A key witness at the NSW Coroners Court Inquest into two deaths on board the Sage Sagittarius in Sydney today (23 June) testified that the crew all feared the ship’s captain and thought they would be next to die.
When asked if he believed the chief cook, who disappeared from the Japanese coal carrier en route to Australia had committed suicide, or accidentally gone overboard, on 30 August 2012 the crew member, answered, “No sir I don’t believe that. We feared for our lives. We were scared. We were fearing one of us would be next.”
Counsel assisting the Coroner Philip Strickland then asked the witness if he believed ship’s captain Venancio Salas was involved in the deaths. He answered, “Yes, in my opinion sir, maybe he was.”
The day after chief cook Cesar Llanto disappeared overboard, the witness, whose identity the court agreed to withhold, said the captain threatened him saying, ‘Wherever you hide, I can find you”, while pointing his finger at him like he was firing a gun.
Testifying by video link from the Philippines the witness said the captain and cook argued on two occasions before the cook went missing.
He witnessed the first argument in the ship galley first hand while he was having his breakfast. The cook later told him that the captain had ordered crew food rations be cut and he disagreed because they worked hard and would be angry with him.
“Before we were given two pieces of chicken, now we were given one,” he told the court. “We got no milk, no fruit juice anymore.”
The crew member said the cook told him this would help increase the captain’s profit by about USD10 a day.
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The crew was intimidated by the master, who punched the mess boy repeatedly, the court heard. He also tried to force all crew to buy gun deliveries from him.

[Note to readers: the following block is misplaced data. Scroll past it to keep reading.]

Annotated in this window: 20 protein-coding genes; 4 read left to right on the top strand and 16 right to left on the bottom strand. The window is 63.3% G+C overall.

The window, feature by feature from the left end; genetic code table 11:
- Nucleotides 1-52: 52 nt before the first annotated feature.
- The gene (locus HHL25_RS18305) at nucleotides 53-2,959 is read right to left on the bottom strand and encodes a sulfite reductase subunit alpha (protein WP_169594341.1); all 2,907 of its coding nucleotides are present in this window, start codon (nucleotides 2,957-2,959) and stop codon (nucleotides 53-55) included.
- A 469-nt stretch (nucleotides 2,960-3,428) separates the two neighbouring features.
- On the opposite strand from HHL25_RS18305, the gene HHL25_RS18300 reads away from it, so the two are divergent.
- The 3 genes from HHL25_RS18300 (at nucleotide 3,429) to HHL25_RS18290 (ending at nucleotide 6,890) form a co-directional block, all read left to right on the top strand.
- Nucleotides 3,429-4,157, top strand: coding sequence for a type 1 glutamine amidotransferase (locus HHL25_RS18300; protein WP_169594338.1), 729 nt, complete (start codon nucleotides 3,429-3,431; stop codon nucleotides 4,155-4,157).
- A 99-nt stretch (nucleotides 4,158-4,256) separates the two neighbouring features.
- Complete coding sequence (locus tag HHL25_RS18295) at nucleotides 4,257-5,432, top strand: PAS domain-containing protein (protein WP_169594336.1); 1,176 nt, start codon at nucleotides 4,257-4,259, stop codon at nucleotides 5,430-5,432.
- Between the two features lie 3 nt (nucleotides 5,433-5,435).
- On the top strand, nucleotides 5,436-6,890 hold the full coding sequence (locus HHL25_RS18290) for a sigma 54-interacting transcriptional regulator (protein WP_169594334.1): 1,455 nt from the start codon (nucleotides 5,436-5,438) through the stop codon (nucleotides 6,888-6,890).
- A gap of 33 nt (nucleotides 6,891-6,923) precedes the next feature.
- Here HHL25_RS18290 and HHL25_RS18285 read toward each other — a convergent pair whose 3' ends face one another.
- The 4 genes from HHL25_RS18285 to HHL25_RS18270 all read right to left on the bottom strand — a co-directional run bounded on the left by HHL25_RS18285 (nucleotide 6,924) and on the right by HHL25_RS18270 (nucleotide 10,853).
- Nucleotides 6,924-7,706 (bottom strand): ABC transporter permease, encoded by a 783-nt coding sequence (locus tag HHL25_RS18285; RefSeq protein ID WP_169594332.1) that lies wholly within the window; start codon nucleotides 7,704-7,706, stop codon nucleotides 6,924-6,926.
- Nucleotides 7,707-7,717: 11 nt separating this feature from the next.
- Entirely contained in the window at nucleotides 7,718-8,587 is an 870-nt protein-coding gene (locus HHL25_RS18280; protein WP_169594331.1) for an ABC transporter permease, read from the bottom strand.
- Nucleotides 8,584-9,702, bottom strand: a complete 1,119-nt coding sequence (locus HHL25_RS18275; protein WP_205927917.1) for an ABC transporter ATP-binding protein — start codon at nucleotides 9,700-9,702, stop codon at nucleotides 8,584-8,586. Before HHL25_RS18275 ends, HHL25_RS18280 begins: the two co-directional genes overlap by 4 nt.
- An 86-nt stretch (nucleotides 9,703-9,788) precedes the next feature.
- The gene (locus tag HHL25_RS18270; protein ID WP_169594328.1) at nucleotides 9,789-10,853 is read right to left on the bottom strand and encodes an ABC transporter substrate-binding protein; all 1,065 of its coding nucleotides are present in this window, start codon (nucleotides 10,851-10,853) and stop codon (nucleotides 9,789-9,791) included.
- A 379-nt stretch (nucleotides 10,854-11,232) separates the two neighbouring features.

Three of the crew were secretly planning to report the abuse, gun running, and unpaid overtime to the Australian Maritime Safety Authority when the Panamanian flagged vessel arrived in Newcastle, the court heard.
“I saw the captain punching the mess man once,” the seafarer testified. “He punched him in the abdomen – hard because l saw later the mess boy crying.”
On the morning Llanto disappeared the court heard the captain had discovered the crew’s plan to lodge a complaint against him and called Llanto to the bridge where they again argued.
Llanto disappeared minutes later. He was the first of three suspected murders on board the Panamanian flagged NYK coal carrier. A second man, Hector Collado, chief engineer was killed before the ship arrived in Newcastle and a third man, a company safety superintendent was crushed to death by a conveyor belt while the vessel was docked in Japan one month later.
The inquest before Deputy State Coroner Magistrate Freund will resume later in the year.